Delaware law provides parties with significant flexibility to restrict or eliminate fiduciary duties in LLC agreements.  Sophisticated parties regularly take advantage of this flexibility by eliminating fiduciary duties of members and directors of LLCs.  These same parties, however, often choose not to extend these waivers to officers of the LLCs, often stemming from a desire to ensure that officers still have a fiduciary duty to be loyal to the LLC.  A new ruling from the Delaware Court of Chancery highlights the unintended consequences of excluding officers from the scope of the fiduciary duty waiver.Continue Reading New Delaware Ruling Highlights Unintended Consequences of Excluding Officers from Fiduciary Duty Waivers

Changes Would Multiply Time, Burden, and Expense for All Filings, Even for Transactions With No Competition Concerns

The U.S. FTC and DOJ have proposed sweeping changes to the pre-merger process in the United States under the Hart-Scott-Rodino (HSR) Act.[1] 

The changes would not affect whether a transaction is subject to the reporting requirements.  But for those transactions where an HSR filing is required, the changes would, in a word, be massive.Continue Reading Sweeping Changes to Premerger (HSR) Process in the United States Proposed by Enforcement Agencies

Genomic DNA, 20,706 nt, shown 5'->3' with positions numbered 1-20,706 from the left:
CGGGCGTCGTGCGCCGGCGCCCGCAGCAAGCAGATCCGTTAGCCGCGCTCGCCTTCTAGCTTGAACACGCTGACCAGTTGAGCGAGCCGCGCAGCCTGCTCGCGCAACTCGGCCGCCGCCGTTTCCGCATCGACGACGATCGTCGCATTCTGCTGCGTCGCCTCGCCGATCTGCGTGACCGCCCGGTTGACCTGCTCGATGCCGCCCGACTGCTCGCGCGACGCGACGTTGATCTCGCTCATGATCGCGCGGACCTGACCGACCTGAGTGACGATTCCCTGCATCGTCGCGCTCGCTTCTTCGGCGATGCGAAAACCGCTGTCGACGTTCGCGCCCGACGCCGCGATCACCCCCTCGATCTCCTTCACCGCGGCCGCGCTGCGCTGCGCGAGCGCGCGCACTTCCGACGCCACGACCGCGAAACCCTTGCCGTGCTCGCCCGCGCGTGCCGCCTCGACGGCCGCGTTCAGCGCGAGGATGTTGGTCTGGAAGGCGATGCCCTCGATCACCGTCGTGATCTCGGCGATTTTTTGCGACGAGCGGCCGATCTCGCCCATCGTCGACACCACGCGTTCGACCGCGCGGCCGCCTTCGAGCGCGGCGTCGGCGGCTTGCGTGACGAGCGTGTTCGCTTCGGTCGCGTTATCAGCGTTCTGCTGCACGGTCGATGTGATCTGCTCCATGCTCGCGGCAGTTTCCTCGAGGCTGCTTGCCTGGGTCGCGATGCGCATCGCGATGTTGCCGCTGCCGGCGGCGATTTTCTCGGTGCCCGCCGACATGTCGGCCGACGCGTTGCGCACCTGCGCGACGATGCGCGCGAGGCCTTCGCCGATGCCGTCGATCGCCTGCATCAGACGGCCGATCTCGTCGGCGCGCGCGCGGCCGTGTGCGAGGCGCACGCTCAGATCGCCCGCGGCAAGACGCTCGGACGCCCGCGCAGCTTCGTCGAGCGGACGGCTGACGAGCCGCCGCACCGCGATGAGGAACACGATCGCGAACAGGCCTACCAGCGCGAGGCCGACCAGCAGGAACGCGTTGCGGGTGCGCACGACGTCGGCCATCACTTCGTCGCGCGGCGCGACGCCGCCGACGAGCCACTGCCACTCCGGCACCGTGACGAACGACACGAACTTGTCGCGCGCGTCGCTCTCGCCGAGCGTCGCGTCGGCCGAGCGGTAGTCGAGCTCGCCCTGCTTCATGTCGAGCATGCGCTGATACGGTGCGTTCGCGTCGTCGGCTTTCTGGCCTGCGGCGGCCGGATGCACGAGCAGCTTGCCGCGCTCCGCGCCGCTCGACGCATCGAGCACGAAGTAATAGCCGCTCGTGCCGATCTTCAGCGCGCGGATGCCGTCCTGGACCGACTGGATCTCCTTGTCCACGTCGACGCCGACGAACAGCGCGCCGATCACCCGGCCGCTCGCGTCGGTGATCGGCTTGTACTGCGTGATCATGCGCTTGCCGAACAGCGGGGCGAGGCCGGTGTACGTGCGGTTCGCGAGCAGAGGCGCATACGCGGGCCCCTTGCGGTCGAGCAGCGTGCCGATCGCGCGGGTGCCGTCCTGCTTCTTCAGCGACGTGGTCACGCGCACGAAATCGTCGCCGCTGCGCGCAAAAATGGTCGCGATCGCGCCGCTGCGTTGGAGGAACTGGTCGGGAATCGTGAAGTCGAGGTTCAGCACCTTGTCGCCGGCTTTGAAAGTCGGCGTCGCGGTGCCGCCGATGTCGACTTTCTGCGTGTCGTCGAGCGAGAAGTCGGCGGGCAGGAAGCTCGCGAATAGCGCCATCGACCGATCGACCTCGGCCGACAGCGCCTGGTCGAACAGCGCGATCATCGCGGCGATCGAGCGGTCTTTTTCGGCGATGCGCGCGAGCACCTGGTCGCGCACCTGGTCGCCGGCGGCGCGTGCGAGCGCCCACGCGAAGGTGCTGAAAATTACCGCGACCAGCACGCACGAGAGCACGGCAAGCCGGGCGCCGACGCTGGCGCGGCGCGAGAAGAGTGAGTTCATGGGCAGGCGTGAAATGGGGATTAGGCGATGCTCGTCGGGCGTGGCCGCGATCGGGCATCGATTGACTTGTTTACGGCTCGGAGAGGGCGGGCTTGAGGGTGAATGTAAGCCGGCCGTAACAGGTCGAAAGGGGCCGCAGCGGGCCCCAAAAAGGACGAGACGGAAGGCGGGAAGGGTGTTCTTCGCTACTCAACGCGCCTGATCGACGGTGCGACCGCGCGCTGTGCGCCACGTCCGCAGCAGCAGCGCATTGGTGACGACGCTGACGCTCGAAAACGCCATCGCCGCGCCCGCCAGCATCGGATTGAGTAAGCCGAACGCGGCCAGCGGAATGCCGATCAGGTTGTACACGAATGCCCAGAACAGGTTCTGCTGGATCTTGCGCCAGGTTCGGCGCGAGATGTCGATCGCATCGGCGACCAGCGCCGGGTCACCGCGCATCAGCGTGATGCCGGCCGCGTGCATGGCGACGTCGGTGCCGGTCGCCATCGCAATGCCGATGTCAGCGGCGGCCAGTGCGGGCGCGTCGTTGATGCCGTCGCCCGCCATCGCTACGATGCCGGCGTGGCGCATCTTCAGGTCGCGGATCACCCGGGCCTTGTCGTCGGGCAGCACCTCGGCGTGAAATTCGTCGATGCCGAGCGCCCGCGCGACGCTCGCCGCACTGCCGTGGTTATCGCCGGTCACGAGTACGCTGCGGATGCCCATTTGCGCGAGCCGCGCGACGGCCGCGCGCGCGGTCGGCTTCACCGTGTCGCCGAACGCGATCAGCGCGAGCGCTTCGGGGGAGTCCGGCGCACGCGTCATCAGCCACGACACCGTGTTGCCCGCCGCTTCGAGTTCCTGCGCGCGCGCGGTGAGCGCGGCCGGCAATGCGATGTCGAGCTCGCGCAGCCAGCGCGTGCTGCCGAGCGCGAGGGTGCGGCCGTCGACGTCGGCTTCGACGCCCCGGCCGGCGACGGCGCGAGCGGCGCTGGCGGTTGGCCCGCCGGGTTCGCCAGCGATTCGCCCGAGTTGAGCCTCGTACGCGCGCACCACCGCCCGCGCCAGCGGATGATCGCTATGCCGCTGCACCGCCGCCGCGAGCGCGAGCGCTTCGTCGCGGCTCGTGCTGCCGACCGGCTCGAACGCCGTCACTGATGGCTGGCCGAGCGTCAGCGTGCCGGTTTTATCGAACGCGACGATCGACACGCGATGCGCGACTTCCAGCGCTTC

In a recent decision, the Delaware Court of Chancery grappled with the question whether—and to what extent—claims for breach of fiduciary duty can be waived ex ante in a corporate shareholder agreement.  Specifically, in New Enterprise Associates 14 LP v. Rich, the court denied a motion to dismiss claims for breach of fiduciary duties brought against directors and controlling stockholders of Fugue, Inc. (the “Company”) by sophisticated private fund investors who had agreed to an express waiver of the right to bring such claims.[1]  Importantly, the court found that fiduciary duties in a corporation can be tailored by parties to a shareholders agreement who are sophisticated, and were validly waived by the voting agreement in this case (which specifically addressed the type of transaction at issue).  The court, however, held that public policy prohibits contracts from insulating directors or controlling stockholders from tort or fiduciary liability in a case of intentional wrongdoing, which the court found was plausibly alleged in this case. The court’s opinion has implications for sophisticated investors in venture capital and other private transactions involving Delaware corporations. The opinion cautions against overreliance on express contractual waivers, on the one hand, while also serves as a reminder that at least in some circumstances sophisticated parties can contract around default legal principles (including fiduciary duties), even with respect to corporations.Continue Reading Delaware Chancery Court Highlights Tension Between Freedom of Contract and Corporate Fiduciary Duties

On May 1, 2023, the Delaware Court of Chancery addressed an unsettled question under Delaware law—whether a fully informed, uncoerced vote of disinterested stockholders (so-called “Corwin cleansing”[1]) can be applied to defeat claims to enjoin defensive measures under Unocal Corp. v. Mesa Petroleum Co.Continue Reading Corwin Cleansing Denied In Action For Post-Closing Injunctive Relief Under Unocal